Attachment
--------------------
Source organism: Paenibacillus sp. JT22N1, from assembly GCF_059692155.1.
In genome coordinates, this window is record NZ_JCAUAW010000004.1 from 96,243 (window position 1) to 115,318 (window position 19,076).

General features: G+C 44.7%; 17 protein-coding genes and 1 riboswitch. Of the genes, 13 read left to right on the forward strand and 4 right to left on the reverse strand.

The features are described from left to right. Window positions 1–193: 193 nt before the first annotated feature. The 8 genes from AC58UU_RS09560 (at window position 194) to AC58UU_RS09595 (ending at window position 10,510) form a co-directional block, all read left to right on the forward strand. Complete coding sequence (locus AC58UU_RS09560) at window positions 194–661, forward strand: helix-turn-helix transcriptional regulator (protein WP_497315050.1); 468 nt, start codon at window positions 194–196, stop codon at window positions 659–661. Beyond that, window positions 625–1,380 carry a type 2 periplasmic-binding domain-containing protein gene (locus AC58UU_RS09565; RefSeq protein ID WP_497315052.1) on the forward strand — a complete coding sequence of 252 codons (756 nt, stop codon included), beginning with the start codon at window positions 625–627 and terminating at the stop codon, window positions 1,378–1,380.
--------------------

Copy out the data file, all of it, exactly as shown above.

Source organism: Paenibacillus sp. JT22N1, from assembly GCF_059692155.1.
In genome coordinates, this window is record NZ_JCAUAW010000004.1 from 96,243 (window position 1) to 115,318 (window position 19,076).

General features: G+C 44.7%; 17 protein-coding genes and 1 riboswitch. Of the genes, 13 read left to right on the forward strand and 4 right to left on the reverse strand.

The features are described from left to right. Window positions 1–193: 193 nt before the first annotated feature. The 8 genes from AC58UU_RS09560 (at window position 194) to AC58UU_RS09595 (ending at window position 10,510) form a co-directional block, all read left to right on the forward strand. Complete coding sequence (locus AC58UU_RS09560) at window positions 194–661, forward strand: helix-turn-helix transcriptional regulator (protein WP_497315050.1); 468 nt, start codon at window positions 194–196, stop codon at window positions 659–661. Beyond that, window positions 625–1,380 carry a type 2 periplasmic-binding domain-containing protein gene (locus AC58UU_RS09565; RefSeq protein ID WP_497315052.1) on the forward strand — a complete coding sequence of 252 codons (756 nt, stop codon included), beginning with the start codon at window positions 625–627 and terminating at the stop codon, window positions 1,378–1,380.